Social enterprise BeyondMe seeks 60 charity partners to receive funding and work placements

The charities or community interest companies that are successful will receive about £4,000 in funding and up to 200 hours of skilled work from teams of young professionals


Charities and community interest companies are being invited to apply to become one of the social enterprise BeyondMe’s 60 new charity partners, which are each expected to receive about £4,000 in funding and up to 200 hours of skilled work from teams of young professionals over the course of a year.

BeyondMe, which was known as Young Philanthropy until a rebrand in September, is seeking UK-registered charities and community interest companies that represent a variety of cause areas to be matched with groups of seven young people from businesses such as BeyondMe’s corporate partners – Deloitte, EY, PwC and Allen & Overy – or from ones that currently receive its services for free, such as Goldman Sachs, JP Morgan, Lloyds, L'Oréal and the civil service.  

There is no cost to charities that take part, but they must have at least two full-time, UK-based staff members and have public liability insurance for all volunteers.

They must also be able to demonstrate that their work has a positive social or environmental impact or provides an innovative service.

The professional teams – who choose their charity partners through an online voting process after live pitches by the charities – will fundraise an average of between £3,000 and £5,000 for their charities and give 150 to 200 hours of their time to high-level tasks such as fundraising, marketing and PR, employability skills workshops and product development.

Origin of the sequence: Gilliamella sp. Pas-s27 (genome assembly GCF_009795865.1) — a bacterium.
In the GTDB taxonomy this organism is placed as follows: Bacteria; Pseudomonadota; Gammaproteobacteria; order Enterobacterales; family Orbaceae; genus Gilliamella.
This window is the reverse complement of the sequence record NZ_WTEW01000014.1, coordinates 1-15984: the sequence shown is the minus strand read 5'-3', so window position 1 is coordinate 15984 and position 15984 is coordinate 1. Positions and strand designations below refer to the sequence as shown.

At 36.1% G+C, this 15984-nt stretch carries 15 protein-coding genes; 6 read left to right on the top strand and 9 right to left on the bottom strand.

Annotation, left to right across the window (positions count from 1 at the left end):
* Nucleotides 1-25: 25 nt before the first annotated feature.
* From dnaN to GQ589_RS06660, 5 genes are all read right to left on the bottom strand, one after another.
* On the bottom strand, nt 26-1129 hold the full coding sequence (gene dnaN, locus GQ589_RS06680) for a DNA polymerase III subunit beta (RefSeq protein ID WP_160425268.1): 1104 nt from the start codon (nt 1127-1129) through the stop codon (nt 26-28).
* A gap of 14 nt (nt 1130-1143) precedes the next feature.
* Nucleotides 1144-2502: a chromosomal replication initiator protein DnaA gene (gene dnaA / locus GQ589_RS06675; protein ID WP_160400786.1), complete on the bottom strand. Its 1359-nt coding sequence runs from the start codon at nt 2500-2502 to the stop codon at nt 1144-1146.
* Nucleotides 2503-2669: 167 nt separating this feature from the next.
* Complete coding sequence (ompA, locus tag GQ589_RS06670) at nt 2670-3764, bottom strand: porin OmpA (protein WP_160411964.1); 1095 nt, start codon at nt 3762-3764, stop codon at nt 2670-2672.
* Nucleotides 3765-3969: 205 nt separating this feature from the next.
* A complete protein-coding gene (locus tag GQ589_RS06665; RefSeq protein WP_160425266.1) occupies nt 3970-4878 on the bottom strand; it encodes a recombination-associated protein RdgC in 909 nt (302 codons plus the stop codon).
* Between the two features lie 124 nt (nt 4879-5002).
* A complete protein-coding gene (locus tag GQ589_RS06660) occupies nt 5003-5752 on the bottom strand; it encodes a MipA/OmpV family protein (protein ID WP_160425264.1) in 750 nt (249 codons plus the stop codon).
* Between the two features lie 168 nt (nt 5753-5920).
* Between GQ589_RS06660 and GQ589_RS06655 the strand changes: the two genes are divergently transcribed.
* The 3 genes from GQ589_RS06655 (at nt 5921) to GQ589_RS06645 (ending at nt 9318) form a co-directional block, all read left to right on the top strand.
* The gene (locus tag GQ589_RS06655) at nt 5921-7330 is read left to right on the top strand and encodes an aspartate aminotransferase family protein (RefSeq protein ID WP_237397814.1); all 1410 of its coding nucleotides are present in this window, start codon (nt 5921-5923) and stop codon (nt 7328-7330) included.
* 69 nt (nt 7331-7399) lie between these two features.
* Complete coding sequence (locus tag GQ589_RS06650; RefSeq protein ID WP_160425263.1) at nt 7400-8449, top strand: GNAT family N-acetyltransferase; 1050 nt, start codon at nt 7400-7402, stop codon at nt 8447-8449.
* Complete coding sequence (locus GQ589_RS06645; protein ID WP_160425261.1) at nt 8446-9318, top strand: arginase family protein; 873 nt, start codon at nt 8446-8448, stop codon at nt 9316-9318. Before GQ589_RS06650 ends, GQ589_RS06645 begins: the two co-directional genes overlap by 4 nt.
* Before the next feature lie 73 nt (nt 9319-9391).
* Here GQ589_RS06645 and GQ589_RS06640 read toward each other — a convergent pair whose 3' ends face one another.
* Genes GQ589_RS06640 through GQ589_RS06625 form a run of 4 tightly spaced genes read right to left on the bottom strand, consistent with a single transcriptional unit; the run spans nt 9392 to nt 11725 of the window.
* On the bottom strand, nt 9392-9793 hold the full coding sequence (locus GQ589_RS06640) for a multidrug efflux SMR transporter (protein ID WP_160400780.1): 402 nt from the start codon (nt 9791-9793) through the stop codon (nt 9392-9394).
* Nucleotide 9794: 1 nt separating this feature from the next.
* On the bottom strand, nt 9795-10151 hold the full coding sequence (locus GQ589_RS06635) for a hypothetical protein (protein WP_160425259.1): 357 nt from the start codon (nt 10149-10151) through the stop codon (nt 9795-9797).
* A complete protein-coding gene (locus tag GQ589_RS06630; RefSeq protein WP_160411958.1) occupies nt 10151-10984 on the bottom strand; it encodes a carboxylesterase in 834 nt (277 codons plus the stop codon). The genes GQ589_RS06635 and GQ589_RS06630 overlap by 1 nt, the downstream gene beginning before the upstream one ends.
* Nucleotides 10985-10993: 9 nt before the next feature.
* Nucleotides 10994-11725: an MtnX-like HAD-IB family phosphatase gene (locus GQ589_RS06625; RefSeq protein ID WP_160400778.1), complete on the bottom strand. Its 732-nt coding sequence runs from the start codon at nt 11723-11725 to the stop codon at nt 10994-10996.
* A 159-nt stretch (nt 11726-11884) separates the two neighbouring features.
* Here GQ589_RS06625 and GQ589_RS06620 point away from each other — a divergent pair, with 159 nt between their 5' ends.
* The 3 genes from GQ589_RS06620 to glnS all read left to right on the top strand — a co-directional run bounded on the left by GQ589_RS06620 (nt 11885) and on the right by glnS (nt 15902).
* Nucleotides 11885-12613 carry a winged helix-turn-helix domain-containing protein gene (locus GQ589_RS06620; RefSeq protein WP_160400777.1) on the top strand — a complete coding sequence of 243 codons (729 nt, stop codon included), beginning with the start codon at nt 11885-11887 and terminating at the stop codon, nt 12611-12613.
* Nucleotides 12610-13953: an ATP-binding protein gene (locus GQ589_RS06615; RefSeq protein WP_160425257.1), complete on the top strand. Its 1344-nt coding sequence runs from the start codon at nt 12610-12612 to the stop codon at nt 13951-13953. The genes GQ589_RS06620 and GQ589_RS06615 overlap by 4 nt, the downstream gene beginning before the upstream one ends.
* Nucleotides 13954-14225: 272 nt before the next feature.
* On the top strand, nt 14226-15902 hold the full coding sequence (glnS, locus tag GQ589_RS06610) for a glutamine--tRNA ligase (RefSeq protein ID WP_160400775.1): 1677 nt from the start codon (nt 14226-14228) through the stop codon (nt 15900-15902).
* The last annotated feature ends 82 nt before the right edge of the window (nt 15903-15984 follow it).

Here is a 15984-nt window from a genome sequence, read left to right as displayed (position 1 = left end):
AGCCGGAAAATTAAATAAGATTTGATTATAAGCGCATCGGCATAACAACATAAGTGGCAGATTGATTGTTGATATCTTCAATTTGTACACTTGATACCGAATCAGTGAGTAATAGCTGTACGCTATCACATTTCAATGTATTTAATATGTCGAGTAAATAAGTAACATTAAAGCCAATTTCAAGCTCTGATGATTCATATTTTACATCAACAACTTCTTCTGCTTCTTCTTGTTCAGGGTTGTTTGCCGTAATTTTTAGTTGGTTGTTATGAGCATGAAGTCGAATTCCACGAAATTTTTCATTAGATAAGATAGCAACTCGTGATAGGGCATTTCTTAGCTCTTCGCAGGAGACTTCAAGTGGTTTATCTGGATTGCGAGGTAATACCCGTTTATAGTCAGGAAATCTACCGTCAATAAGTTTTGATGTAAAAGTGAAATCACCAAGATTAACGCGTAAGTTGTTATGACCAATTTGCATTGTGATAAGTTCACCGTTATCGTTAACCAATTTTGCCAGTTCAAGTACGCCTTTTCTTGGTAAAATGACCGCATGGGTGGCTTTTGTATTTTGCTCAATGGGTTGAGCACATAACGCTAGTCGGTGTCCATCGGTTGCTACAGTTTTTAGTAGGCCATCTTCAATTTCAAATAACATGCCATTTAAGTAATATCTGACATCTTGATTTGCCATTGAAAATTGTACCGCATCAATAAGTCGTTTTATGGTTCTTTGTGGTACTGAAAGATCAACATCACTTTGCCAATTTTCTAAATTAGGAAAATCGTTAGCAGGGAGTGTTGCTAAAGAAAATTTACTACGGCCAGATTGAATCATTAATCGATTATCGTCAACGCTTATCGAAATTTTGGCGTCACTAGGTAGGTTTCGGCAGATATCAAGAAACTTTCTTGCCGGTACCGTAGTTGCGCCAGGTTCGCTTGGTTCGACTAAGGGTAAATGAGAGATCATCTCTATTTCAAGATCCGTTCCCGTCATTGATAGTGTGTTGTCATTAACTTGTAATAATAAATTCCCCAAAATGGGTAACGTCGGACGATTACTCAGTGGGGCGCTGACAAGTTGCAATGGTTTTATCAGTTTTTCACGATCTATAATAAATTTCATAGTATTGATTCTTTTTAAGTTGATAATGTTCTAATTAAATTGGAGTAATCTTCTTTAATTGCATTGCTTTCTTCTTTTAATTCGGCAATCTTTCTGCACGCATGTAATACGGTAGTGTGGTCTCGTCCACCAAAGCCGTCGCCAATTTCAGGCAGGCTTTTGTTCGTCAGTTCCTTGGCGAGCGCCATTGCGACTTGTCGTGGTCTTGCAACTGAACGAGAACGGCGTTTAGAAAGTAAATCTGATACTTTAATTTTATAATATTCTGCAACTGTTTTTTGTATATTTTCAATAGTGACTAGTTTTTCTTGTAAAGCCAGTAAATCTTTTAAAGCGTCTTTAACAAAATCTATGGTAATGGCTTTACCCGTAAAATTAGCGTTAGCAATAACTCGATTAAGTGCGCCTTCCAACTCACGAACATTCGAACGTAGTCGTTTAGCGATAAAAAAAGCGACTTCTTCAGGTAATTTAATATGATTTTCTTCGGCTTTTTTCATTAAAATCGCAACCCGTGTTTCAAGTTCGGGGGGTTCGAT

BeyondMe said it had begun accepting applications for its 12-month programme, which starts in March next year. The closing date is 18 February. It will run another year-long programme from next November.

Every fortnight, the organisation – itself a registered charity – runs "on-boarding calls" – webinars in which Nick Mason, BeyondMe’s portfolio and impact manager, gives talks about his organisation’s background and model and explains how to get involved in its programmes.

Charities then have the opportunity to ask questions, and those that meet the criteria will be encouraged to complete written applications. Those successful at the application stage will be invited to pitch in front of the teams of young professionals.

A BeyondMe spokeswoman told Third Sector that charities were encouraged to come up with specific professional-level projects with which the teams could get involved, as well as tangible uses for the money they raised.

She said the programme was designed to be particularly attractive to smaller charities, which often struggle to win partnerships with large corporations.

BeyondMe is already working with 75 charities that are either matched with existing corporate teams or are likely to get corporate partners early next year. Charities that have benefited from the scheme include the veterans charity Combat Stress, which used the funds it received from the civil service to finance the training of three clinical therapists, and Child of Hope, which helps slum kids in Uganda, whose partnership with the professional services firm EY provided funding for it to buy 10 solar panels for a school based in a slum.

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